09 March 2011
Why Boys Fail
Whitmire, Richard. Why Boys Fail: Saving Them from an Educational System that's Leaving Them Behind. New York: AMACOM, 2010.
School has become more complicated than it used to be. High-stakes testing and the No Child Left Behind Act have led schools to introduce more tests and more class time spent preparing for tests. In order to get kids ready for all these tests, kindergarten has become K4, then K3, and in some places there are even K2 programs. And they seem to be necessary; how else will a child be ready to read in first grade?
And yet with all this testing and accountability, with the plethora of programs, we still see kids failing. And the majority of them are boys. Whitmire posits that this is due to an increasingly verbal classroom. Even math class, historically a haven for boys, has focused more on word problems and less on calculations. Add to this the plethora of young adult novels with female protagonists or softer themes and you have a recipe for failure. Many, many boys are failing, regardless of race, regardless of socioeconomic status.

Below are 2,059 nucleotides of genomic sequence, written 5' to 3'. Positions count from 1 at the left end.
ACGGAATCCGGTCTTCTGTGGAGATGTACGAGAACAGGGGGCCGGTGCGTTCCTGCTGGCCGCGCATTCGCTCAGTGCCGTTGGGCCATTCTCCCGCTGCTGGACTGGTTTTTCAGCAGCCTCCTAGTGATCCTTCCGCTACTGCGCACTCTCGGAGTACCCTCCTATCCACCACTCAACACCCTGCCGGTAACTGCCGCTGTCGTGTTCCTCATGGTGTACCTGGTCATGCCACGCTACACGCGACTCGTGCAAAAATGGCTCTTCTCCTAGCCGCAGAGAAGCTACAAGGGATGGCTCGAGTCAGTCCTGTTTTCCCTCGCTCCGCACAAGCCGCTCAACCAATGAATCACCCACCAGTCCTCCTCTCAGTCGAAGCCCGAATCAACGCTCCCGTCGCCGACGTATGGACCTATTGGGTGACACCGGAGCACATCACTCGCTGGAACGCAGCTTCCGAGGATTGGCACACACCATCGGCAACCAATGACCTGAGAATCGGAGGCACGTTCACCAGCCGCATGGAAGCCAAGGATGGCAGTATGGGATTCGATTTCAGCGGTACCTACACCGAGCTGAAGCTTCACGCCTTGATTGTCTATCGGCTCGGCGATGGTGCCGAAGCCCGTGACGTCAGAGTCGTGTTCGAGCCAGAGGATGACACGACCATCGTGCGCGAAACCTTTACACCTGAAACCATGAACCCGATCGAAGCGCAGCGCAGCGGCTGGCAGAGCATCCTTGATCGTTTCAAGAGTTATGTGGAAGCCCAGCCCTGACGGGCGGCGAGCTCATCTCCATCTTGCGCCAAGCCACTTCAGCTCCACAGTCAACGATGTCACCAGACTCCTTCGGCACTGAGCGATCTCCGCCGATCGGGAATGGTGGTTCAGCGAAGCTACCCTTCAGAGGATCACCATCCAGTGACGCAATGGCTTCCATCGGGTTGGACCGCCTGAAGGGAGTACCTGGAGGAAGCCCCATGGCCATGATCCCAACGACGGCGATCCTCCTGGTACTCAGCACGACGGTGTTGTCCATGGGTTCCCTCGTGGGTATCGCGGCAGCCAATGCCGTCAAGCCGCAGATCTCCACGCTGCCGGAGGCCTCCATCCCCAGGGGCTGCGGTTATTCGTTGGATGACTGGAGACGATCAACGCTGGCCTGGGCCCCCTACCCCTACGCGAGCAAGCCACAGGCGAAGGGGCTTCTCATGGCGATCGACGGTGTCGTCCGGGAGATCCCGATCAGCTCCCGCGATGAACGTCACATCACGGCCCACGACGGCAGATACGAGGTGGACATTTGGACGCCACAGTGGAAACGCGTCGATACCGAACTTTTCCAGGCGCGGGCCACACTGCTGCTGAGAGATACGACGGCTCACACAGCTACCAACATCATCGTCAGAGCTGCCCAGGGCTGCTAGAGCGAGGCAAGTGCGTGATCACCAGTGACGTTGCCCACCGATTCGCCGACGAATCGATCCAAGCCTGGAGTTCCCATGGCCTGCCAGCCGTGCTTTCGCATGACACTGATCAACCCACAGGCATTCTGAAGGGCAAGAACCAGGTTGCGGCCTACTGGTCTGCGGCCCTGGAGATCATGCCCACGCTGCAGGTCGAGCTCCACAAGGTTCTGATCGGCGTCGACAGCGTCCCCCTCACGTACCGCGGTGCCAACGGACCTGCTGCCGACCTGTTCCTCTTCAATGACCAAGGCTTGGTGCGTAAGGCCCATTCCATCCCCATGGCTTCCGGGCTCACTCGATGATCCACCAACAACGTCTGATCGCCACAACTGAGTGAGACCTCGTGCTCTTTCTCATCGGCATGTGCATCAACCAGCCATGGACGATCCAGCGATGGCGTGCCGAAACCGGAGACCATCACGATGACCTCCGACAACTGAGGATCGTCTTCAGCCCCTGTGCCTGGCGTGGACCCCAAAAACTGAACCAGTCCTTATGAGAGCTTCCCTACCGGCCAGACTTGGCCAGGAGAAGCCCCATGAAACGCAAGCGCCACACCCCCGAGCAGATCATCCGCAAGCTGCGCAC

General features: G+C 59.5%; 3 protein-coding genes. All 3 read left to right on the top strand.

Whitmire suggests that we look again at the way we run our classrooms and that we make the necessary changes so that boys can learn in the way they learn best. Boys need the critical literacy and writing skills that they are missing when they "tune out" a lesson that seems boring to them. And it's our job to ensure that they receive these skills.
I found this book to be a fascinating read. Many of the things I did in my classroom echoed what Whitmire suggested, but he had more suggestions that I would have wanted to try. Because he's right. By fifth grade, many boys are turned off to reading and to school and would rather be outside with a soccer ball or at home with a game controller. If you are an educator or a parent, this book is a must-read.